The Vizsla survived the Turkish occupation (1526-1696), the Hungarian Civil War (1848-49), World War I, World War II and the Russian Occupation. After World War II, the breed was nearly extinct. Hungarians saved some individuals and built the breed up again. When Russians took control of Hungary, the native Hungarians feared all the Vizsla would be killed by the Russians, because owning a Vizsla was a symbol of aristocracy. Some devotees smuggled Vizslas out into Austria and to other countries, including America. However, the breed suffered a decline in the late 19th Century and the true Vizsla was close to being extinct. A careful search of Hungary and a poll of Hungarian sportsmen revealed only about a dozen Vizslas of the true type still alive in the country. From that minimum stock, the breed rose to prominence once again. In more recent times, the blood of the German Shorthaired Pointer and the Pointer has been added to the Vizsla. The various "strains" of the Vizsla have become somewhat distinctive as individuals bred stock that suited their hunting style. The Austria-Hungary Empire extended its influence over a large area for many years, but with frequent border changes Hungary was reduced to a mere shadow of its former self. As a result, owners of Vizslas suddenly found themselves living in Czechoslovakia, Rumania, the former Yugoslavia, Italy, Germany, Poland or Russia.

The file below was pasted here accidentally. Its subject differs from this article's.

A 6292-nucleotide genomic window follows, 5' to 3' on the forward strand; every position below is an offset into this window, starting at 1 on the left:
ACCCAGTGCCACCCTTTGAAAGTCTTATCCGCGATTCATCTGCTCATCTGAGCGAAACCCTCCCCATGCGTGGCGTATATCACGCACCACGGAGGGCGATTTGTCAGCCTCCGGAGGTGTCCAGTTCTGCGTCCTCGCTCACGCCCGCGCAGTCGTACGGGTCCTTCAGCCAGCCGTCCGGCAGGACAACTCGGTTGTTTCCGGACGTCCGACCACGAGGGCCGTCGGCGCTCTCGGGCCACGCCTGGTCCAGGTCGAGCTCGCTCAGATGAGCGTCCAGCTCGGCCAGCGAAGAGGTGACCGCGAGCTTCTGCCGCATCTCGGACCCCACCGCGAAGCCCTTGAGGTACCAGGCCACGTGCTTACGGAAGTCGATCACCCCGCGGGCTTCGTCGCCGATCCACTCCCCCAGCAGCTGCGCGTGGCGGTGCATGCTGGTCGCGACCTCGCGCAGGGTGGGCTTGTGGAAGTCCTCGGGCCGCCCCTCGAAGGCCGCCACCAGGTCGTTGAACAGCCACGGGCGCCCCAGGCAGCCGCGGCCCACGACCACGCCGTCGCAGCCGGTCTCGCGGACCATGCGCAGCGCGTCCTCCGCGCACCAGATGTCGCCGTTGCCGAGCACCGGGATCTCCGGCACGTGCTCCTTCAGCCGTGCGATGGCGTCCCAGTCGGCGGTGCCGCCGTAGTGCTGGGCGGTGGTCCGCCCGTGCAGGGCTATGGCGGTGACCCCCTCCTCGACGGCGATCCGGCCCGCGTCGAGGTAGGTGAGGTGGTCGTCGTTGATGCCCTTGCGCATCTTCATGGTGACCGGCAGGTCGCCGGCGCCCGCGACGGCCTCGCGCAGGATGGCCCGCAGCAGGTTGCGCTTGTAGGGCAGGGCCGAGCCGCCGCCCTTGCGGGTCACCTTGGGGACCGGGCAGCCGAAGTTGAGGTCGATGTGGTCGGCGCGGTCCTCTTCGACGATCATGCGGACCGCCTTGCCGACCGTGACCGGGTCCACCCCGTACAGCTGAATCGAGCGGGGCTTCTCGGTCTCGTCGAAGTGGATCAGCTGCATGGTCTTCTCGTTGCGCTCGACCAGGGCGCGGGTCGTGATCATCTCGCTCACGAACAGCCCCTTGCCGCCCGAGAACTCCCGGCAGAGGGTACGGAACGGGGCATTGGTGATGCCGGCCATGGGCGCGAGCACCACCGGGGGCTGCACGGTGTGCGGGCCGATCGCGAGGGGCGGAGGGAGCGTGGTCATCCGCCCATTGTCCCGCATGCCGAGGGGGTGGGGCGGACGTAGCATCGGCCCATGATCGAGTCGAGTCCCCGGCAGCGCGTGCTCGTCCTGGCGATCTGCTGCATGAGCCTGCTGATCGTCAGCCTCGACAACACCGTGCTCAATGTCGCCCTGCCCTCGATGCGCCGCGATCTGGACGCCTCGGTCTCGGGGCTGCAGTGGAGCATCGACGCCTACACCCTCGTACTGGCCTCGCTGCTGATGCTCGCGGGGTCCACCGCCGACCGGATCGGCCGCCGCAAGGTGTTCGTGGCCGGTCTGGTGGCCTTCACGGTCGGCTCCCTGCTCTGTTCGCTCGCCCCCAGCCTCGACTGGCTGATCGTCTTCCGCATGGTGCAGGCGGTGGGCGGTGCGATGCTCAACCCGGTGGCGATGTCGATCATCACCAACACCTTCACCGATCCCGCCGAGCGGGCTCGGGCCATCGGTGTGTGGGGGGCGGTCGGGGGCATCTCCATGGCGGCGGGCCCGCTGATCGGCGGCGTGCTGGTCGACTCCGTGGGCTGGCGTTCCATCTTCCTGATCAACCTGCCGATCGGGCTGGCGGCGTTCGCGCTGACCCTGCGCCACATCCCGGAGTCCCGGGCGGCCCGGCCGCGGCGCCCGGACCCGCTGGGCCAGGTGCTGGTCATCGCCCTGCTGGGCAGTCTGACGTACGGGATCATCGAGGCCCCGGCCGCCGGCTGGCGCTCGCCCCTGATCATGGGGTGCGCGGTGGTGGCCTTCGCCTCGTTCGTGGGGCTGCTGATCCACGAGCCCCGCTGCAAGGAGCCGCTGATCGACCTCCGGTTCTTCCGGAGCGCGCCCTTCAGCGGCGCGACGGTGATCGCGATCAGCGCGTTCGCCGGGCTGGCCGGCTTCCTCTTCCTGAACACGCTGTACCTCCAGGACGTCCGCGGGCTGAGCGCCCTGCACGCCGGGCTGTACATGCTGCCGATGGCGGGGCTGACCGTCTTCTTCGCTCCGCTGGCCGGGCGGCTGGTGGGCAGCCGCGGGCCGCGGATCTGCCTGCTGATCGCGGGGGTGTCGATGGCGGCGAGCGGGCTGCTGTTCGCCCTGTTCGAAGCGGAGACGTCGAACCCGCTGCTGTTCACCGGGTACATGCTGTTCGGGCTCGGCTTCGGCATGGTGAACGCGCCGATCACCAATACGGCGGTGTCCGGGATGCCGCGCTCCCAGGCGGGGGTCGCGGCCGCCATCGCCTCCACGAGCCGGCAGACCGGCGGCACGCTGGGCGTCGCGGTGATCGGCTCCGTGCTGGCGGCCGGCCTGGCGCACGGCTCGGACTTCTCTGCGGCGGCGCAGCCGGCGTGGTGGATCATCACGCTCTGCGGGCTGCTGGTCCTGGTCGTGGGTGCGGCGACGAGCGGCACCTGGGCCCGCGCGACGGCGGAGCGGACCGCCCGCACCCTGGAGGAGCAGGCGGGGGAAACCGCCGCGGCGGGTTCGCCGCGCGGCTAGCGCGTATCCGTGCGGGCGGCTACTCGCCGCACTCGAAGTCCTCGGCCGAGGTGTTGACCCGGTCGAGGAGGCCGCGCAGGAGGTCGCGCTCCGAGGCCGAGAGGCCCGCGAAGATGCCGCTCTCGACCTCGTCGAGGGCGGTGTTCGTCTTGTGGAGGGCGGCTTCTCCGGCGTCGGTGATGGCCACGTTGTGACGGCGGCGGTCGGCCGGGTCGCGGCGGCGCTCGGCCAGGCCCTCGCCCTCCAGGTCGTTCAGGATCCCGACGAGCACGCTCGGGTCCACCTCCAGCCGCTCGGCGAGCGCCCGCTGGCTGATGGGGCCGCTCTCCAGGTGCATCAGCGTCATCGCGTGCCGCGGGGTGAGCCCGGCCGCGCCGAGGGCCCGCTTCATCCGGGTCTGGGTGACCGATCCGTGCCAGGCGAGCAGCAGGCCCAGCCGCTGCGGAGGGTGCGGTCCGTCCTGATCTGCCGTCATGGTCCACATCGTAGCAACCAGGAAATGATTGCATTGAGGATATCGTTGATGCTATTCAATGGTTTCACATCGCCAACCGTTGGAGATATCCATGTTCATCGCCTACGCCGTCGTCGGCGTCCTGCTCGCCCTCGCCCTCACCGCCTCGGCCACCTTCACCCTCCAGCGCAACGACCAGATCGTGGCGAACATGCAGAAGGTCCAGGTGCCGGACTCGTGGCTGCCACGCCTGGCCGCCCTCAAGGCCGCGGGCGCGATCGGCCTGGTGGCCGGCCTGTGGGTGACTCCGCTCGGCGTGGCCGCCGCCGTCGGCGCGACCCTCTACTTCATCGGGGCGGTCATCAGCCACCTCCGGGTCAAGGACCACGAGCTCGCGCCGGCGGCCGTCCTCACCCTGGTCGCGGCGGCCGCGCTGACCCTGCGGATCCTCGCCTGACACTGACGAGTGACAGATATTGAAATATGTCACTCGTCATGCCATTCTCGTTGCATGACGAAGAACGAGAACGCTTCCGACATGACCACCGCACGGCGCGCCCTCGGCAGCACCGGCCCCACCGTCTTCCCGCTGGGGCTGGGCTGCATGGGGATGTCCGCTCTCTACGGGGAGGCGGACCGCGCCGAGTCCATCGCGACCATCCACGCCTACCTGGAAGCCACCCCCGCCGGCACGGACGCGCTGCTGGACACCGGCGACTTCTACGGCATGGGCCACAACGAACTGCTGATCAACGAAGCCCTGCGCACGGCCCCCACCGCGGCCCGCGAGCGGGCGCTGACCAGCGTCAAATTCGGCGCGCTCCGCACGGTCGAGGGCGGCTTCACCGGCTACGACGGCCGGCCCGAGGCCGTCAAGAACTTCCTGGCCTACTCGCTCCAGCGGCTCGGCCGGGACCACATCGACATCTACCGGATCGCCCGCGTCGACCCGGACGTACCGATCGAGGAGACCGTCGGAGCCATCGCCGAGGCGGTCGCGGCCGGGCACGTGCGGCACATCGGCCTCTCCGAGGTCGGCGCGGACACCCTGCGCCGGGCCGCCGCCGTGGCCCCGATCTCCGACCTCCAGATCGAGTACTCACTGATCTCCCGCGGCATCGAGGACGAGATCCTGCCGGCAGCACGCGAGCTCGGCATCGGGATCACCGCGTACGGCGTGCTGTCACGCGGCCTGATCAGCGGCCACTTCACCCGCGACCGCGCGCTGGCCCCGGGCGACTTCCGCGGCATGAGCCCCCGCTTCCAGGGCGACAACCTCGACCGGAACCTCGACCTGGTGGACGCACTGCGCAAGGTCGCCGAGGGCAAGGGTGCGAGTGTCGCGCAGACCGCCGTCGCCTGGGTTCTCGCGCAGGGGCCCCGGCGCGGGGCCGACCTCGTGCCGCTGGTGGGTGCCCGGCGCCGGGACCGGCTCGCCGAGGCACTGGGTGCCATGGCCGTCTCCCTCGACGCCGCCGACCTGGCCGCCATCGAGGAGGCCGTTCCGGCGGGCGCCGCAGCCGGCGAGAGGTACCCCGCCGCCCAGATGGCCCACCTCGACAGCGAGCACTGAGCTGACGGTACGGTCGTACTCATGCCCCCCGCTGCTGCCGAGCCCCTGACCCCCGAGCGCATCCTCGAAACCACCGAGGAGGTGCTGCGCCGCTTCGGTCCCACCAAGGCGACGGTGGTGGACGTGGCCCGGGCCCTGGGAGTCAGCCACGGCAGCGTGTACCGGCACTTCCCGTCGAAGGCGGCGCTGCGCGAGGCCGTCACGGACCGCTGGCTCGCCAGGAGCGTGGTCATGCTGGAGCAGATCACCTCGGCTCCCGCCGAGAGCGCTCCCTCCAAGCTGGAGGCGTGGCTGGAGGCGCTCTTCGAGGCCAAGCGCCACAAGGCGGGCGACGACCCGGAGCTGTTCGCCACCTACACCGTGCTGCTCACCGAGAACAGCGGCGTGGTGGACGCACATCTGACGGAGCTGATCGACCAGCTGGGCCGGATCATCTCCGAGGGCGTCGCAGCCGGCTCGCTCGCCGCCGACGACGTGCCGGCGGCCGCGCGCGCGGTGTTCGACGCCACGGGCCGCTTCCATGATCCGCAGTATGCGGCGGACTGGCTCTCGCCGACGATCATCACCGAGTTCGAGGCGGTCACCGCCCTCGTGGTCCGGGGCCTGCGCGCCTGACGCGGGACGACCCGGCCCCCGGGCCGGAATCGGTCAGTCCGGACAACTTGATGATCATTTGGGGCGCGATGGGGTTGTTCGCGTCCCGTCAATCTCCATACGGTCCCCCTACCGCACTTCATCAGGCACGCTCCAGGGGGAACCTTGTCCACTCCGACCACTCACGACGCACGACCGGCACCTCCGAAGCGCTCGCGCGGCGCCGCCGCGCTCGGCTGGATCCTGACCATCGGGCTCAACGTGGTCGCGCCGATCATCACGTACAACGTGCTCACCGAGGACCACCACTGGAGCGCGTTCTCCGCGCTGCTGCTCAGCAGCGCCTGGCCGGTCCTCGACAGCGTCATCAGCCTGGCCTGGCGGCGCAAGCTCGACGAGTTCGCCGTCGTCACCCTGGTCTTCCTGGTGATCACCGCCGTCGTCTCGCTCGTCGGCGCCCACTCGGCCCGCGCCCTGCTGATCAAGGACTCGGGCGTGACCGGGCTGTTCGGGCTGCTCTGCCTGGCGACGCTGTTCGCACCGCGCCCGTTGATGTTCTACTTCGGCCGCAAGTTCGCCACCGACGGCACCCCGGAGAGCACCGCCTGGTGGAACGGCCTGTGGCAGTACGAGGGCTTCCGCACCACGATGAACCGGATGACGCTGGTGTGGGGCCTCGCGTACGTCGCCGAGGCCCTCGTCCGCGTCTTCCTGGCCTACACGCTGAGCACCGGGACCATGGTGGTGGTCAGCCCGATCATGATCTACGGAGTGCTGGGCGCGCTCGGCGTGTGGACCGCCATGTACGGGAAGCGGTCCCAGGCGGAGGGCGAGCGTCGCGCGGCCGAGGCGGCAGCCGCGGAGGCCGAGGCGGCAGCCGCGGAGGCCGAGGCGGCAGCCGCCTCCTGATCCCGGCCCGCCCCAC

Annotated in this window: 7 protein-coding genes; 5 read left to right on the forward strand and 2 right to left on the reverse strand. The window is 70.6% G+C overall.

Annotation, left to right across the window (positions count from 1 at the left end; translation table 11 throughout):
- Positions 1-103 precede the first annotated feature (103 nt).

The Vizsla started arriving in the United States at the close of World War II. As interest in and devotion to the breed began to increase, owners formed the Vizsla Club of America in order to gain AKC recognition. As a result of registering foundation stock with the AKC, Vizsla owners were able to obtain official recognition in 1960 and the Vizsla became the 115th breed recognized by the American Kennel Club. The Vizsla is a fine retriever with an excellent nose, and is a good small game and bird hunter and pointer - even on marshy terrain. They have also been successful obedience competitors. The breed's gentle, friendly disposition makes them  well-suited to their role as a family companion dog.